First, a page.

Transcribed by Pat Cummings


March 5, 1953




     We will try this week to refrain from anything concerning the old family records.  We wish first to give some personal remembrances of some rather trying experiences through which we passed as a boy preacher in the years long gone by.


     The writer was “licensed to exercise whatever gift he might have” in a public way by Mt. Tabor church on the fourth Saturday in July, 1911. There followed months of trying to pick up enough courage to try to preach my first sermon.  I was exceedingly timid and bashful, characteristics which perhaps the younger generation has no idea that we ever possessed.  However, it is only too true that we were perhaps the most bashful young preacher that ever got out to carry the word.  We blushed then so easily as a timid girl of 15.  In fact, we do not know of a child anywhere half as bashful as this writer was when he was a young man of 20.  In 1907, while attending the Bowling Green Business University, we had gotten hold of a copy of the “Blunders Of a Bashful Man,” which we had devoured eagerly.  We soon decided that we were doomed to be as bashful as poor John Flutter, the hero of the story, if it had a hero.


     In that book we found episode after episode of the foolish, silly, and uncalled-for deeds of a bashful person, and we walked in some of them.  One of them we recall was that John was invited to a gathering in his hometown, where there were several young women present.  John went into the room where these young women were before he knew where he was really going.  In his great embarrassment, he plumped down into the first chair in reach, to find that one of the young ladies had placed her sewing in that particular chair.  He soon learned to his consternation that he had indeed made a terrible mistake, for he had sat down on a needle.  But he was too bashful at the first to rise.  He undertook to carry on a conversation with an old maid.  He asked the elderly lady how her mother was getting along, and then happened to think that her mother had been dead for 20 years.  About this time, as he moved, the needle penetrated deeper and John let out a cry of “Ooooh,” whereupon the old girl asked, “John, are you sick?”  Poor John Flutter got into one scrape after another and all of them were due to his terrible state of bashfulness.  So Cal began to feel that he was cursed with the same trouble.  And he did make some fool blunders that will live in memory through the years.  We had a terrible time trying to appear sane and rational when about the girls of forty-odd years ago.  We blush even now when we think of some of the very, very silly things that we did.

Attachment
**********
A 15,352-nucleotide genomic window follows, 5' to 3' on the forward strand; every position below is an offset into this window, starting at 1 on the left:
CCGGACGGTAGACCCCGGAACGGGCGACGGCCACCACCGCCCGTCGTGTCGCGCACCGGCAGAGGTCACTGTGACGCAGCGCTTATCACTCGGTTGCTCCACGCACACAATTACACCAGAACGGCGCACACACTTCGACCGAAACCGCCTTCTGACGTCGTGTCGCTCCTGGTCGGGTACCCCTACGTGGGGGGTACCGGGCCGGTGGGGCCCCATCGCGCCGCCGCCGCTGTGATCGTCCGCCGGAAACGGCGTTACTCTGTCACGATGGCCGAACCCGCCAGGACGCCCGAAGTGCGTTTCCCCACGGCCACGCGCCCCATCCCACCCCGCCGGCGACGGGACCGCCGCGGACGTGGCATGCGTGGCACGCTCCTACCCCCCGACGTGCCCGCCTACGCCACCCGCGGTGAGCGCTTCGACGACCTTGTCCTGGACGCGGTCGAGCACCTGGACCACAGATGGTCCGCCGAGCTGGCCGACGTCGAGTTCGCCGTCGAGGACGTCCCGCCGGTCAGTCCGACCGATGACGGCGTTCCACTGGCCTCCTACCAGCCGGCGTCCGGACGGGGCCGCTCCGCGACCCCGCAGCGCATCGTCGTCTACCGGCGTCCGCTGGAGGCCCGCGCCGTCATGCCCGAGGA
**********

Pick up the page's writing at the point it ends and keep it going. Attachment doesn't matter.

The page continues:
So our efforts to enter the ministry were beset by awful fears that we would make some blunder that would indeed make the writer the laughing stock of the whole country.  We had taught school for about four years when we finally did get up enough courage to make our first preaching effort.  But to go back some three years before that time, we recall that our first school was in progress in the autumn of 1910 at Dean Hill, on the upper end of Salt Lick Creek of Cumberland River.  To our horror we saw the Superintendent of Schools, J.C. Nichols, approaching, driving a horse to a buggy.  Just below the schoolhouse was a cedar thicket of perhaps three acres.  We came as near “as peas,” as the hillbillies sometimes say, leaping out a window on the thicket side of the house and hiding until the Superintendent had left.  We decided that this would not do and that we had to “face the music.”  That visit of the Superintendent was very pleasant, and our fear and dread soon subsided.  He was a good man and had our best interest at heart as a beginning teacher.  He is still living and is located near Gallatin.  The writer learned to love Joe Nichols back there forty years ago and more, and treasures the good things that he said and the good advice he gave.


     We had for nearly four years felt, “Woe is unto me if I preach not the Gospel,” and yet we hesitated and hesitated.  Finally we made our first effort at Defeated Creek Baptist church, located in the village of Difficult, Tenn.  We have described that effort (?) in previous articles.  We had the thought back there that if we could once get started in the ministry, that is, to “break the ice,” we would have no further dread.  But we have found situation after situation in which we would have preferred almost anything else to the task before us.  We could recall many, many occasions of dread, of fear, of timidity, of a foolish bashfulness, but we refrain.


     We wish to give a few things of another sort, about which we have known and with which in some measure we have come in contact.  We refer to the cooking and housekeeping in many homes in the years long gone by.  The art of cooking and keeping the home has improved perhaps more than any other one feature.  Forty years ago when the writer entered the ministry, there were many, many nice homes where the cooking and housekeeping were above reproach and were as nice as they could be.  But on the other hand, there were five times as many filthy homes where no care was used, and where the housekeeping and the cooking were disgraceful, as there are today.  We attribute much of the improvement to the teaching our girls and young women have received in high school, especially from their instruction in home economics.